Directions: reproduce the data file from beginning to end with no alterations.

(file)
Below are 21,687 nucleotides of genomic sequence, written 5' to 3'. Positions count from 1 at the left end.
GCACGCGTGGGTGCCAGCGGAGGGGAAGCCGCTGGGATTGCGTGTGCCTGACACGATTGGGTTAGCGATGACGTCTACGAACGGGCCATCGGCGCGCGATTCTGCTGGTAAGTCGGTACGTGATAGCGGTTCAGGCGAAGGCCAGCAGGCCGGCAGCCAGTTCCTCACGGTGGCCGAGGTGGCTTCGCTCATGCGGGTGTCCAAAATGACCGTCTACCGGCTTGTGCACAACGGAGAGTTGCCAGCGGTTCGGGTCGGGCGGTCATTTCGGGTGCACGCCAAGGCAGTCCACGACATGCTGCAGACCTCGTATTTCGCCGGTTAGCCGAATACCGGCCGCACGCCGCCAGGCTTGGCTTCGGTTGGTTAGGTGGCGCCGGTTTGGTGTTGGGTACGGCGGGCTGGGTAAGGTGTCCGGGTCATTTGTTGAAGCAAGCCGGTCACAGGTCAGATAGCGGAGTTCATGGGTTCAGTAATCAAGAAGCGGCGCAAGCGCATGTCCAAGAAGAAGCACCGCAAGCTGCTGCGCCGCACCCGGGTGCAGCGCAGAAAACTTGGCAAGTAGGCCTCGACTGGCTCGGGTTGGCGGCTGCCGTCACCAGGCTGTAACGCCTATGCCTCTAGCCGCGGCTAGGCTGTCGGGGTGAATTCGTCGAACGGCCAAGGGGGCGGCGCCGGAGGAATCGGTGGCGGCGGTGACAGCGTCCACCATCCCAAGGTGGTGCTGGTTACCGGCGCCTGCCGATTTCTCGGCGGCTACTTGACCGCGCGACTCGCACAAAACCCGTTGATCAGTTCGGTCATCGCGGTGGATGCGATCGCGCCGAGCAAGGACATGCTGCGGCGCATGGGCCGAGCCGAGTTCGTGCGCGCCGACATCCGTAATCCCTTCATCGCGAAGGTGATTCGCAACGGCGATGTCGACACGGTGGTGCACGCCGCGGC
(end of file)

Below are 21,687 nucleotides of genomic sequence, written 5' to 3'. Positions count from 1 at the left end.
GCACGCGTGGGTGCCAGCGGAGGGGAAGCCGCTGGGATTGCGTGTGCCTGACACGATTGGGTTAGCGATGACGTCTACGAACGGGCCATCGGCGCGCGATTCTGCTGGTAAGTCGGTACGTGATAGCGGTTCAGGCGAAGGCCAGCAGGCCGGCAGCCAGTTCCTCACGGTGGCCGAGGTGGCTTCGCTCATGCGGGTGTCCAAAATGACCGTCTACCGGCTTGTGCACAACGGAGAGTTGCCAGCGGTTCGGGTCGGGCGGTCATTTCGGGTGCACGCCAAGGCAGTCCACGACATGCTGCAGACCTCGTATTTCGCCGGTTAGCCGAATACCGGCCGCACGCCGCCAGGCTTGGCTTCGGTTGGTTAGGTGGCGCCGGTTTGGTGTTGGGTACGGCGGGCTGGGTAAGGTGTCCGGGTCATTTGTTGAAGCAAGCCGGTCACAGGTCAGATAGCGGAGTTCATGGGTTCAGTAATCAAGAAGCGGCGCAAGCGCATGTCCAAGAAGAAGCACCGCAAGCTGCTGCGCCGCACCCGGGTGCAGCGCAGAAAACTTGGCAAGTAGGCCTCGACTGGCTCGGGTTGGCGGCTGCCGTCACCAGGCTGTAACGCCTATGCCTCTAGCCGCGGCTAGGCTGTCGGGGTGAATTCGTCGAACGGCCAAGGGGGCGGCGCCGGAGGAATCGGTGGCGGCGGTGACAGCGTCCACCATCCCAAGGTGGTGCTGGTTACCGGCGCCTGCCGATTTCTCGGCGGCTACTTGACCGCGCGACTCGCACAAAACCCGTTGATCAGTTCGGTCATCGCGGTGGATGCGATCGCGCCGAGCAAGGACATGCTGCGGCGCATGGGCCGAGCCGAGTTCGTGCGCGCCGACATCCGTAATCCCTTCATCGCGAAGGTGATTCGCAACGGCGATGTCGACACGGTGGTGCACGCCGCGGC